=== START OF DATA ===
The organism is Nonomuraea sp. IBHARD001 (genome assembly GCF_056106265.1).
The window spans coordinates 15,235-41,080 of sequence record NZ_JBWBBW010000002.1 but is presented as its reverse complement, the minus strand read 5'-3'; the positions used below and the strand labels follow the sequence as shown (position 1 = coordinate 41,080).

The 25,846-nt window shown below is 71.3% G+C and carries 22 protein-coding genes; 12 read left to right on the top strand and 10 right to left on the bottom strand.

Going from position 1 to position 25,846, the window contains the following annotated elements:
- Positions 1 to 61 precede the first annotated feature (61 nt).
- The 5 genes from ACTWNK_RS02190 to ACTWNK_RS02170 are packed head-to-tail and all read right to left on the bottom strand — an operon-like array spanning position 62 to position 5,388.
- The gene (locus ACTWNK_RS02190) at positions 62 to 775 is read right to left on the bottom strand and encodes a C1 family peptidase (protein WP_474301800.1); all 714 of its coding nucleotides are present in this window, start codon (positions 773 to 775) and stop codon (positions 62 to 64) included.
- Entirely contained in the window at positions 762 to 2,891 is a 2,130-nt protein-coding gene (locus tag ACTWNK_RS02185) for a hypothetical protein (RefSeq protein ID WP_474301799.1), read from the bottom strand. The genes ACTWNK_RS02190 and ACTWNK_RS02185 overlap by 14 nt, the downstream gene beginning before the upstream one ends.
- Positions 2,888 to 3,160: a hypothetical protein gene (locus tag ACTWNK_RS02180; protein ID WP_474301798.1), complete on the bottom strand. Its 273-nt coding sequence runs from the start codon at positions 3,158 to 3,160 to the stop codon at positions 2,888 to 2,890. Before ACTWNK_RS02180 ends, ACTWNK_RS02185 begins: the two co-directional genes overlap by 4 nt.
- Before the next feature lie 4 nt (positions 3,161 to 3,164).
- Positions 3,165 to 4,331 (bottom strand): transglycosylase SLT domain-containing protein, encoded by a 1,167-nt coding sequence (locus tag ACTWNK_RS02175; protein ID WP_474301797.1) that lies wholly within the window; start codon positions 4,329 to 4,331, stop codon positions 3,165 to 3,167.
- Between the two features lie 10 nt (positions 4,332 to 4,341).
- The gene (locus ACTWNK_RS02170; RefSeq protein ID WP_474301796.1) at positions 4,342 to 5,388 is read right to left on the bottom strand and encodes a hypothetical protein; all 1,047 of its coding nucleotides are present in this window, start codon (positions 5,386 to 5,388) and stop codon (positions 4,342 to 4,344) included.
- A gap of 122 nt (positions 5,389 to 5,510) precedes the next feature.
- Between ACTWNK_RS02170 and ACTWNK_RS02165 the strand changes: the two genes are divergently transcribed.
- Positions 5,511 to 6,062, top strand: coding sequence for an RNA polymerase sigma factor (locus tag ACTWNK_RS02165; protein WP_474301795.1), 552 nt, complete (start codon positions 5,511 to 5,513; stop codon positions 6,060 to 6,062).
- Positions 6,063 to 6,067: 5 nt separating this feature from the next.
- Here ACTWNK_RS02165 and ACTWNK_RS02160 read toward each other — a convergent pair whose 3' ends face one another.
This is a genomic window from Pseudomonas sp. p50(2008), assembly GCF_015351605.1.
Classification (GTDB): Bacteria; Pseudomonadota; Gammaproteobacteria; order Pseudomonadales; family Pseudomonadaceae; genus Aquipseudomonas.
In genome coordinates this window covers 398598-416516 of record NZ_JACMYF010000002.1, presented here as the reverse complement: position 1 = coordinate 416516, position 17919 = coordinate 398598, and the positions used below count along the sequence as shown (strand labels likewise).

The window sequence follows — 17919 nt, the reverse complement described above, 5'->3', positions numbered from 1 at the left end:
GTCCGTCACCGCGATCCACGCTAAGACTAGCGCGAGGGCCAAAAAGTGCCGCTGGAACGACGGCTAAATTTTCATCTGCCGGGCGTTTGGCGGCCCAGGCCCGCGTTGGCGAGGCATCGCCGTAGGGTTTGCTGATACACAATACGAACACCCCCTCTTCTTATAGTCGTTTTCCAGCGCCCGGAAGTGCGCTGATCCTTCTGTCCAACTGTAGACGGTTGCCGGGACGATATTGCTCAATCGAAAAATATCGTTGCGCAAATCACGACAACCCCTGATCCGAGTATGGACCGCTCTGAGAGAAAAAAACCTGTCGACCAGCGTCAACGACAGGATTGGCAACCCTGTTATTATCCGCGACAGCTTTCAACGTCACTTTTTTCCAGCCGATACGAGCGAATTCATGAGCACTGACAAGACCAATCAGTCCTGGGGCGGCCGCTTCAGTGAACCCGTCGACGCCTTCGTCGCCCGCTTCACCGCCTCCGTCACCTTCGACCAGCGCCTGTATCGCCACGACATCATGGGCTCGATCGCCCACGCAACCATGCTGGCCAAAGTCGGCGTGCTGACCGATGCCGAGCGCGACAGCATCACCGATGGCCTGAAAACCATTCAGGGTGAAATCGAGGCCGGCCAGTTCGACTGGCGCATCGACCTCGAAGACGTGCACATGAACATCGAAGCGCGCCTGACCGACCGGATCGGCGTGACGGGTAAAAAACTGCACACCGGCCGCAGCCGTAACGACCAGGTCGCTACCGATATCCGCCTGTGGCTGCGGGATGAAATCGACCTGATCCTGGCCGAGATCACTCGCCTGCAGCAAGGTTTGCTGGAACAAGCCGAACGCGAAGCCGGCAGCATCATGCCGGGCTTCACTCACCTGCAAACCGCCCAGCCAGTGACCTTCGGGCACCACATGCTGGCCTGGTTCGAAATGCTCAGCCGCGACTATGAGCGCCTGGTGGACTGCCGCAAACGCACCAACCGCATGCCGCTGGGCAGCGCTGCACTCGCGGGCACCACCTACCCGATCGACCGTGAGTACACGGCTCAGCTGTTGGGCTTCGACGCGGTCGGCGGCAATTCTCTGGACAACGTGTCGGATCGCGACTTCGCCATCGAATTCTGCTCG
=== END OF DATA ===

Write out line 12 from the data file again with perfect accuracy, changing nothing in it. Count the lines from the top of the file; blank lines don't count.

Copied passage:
- Between the two features lie 10 nt (positions 4,332 to 4,341).